Vista Point Properties

Who is my Property Manager? This seems like a simple question! However, when you live in a Homeowners Association it is not that simple.
Living in a neighborhood with a Homeowners Association comes with the responsibility to understand and comply with the Covenants, Conditions and Restrictions (CC&R’S) and Rules and Regulations for the community. This applies to the owner occupant, as well as an owner leasing their property to another. If the tenant in that property does not abide by the rules, ultimately the owner is responsible.
Many Homeowner’s Associations will hire a Management Company to take care of the day to day operations of the community, including enforcing the CC&R’s, the rules and regulations by performing site tours. These managers are referred to as Community Managers, HOA Managers and Sometimes Property Managers. Many times, a tenant who lives in an Association will confuse the HOA property Manager with the Real Estate Property Manager that is hired by the owner to take care of their individual property. An HOA property manager is not responsible for collecting rent, taking care of repairs in the home (usually), nor advising tenants of their responsibility in their lease agreement. It is the owner or their Real Estate Property Manager’s responsibility to supply the tenant with all pertinent information including CC&R’s, rules and regulations that they will be subject to by living in that neighborhood.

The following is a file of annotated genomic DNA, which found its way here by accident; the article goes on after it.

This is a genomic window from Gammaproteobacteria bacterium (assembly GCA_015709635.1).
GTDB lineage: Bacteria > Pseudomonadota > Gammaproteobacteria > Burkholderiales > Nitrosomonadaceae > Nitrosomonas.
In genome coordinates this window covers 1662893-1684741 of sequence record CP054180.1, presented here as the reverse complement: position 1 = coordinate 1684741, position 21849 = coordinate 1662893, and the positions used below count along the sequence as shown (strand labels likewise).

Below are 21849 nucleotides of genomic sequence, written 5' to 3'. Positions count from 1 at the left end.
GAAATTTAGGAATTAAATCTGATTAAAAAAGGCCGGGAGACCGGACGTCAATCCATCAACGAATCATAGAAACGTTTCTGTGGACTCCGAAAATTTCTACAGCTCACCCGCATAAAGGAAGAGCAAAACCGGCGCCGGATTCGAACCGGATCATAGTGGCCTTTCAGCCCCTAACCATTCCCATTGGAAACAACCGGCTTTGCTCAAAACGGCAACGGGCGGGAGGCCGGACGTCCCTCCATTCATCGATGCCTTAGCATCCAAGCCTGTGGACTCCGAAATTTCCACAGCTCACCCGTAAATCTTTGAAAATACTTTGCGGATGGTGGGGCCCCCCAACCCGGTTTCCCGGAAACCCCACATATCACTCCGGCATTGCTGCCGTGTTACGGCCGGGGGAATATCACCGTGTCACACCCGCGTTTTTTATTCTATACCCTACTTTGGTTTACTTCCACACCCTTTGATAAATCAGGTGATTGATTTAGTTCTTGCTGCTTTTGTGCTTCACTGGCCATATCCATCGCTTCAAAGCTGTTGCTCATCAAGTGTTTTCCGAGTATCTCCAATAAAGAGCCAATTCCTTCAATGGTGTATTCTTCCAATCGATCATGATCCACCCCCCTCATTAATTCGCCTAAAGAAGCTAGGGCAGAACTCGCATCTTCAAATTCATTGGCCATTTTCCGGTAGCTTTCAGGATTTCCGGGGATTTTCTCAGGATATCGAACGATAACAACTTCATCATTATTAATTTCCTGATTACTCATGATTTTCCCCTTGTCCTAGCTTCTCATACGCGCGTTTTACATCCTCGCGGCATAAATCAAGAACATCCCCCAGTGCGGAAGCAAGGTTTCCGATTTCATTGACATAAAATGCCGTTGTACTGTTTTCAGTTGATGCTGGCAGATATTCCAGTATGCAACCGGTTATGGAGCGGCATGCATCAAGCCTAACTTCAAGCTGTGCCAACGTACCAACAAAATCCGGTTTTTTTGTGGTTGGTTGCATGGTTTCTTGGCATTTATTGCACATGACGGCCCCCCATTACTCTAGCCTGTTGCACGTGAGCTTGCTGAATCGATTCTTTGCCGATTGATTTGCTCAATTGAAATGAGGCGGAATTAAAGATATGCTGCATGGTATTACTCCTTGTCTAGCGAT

Real Estate Property Manager:
• Hired by an individual owner to Manage their rental property.
• Find and qualify potential tenants for their rental property.
• Prepare Lease, provide Governing Documents to tenant.
• Collect rent and deposits.
• Communicate with HOA Manager if a noncompliance issue occurs.
• Arrange repairs and maintenance for owner’s rental.
• Provide owners financial statements for their rental.
• Comply with Governing Documents in regards to number of pets, lease term, sign restrictions.

HOA Manager:
• Hired by the Board of Directors to manage the Association.
• Prepares financial statements, budgets, meeting notices.
• Arranges care and maintenance of the common areas.
• Enforces the Governing Documents (CC&R’s etc.)
• Site visits to identify noncompliance issues.
• Sends out violation letters.
• Attends Board Meetings.
• Communicates with Homeowners and Board Members.
• Investigates complaints.
• Keeps the Board of Directors informed of changes in State Statutes that govern Homeowners Associations.

If you are a tenant, and are having an issue with the rental property you are living in you need to contact the Real Estate Property Manager, Not the HOA manager. Make sure before you rent any home you ask the person showing you if it is located in an Homeowners Association. If it is, request a copy of the Governing Documents before you sign a lease agreement. This way you have the opportunity to review what you will be subject to as an occupant of the property, and if agreeable sign the lease. If you object, the best course of action would be to keep looking for a property that fits you better.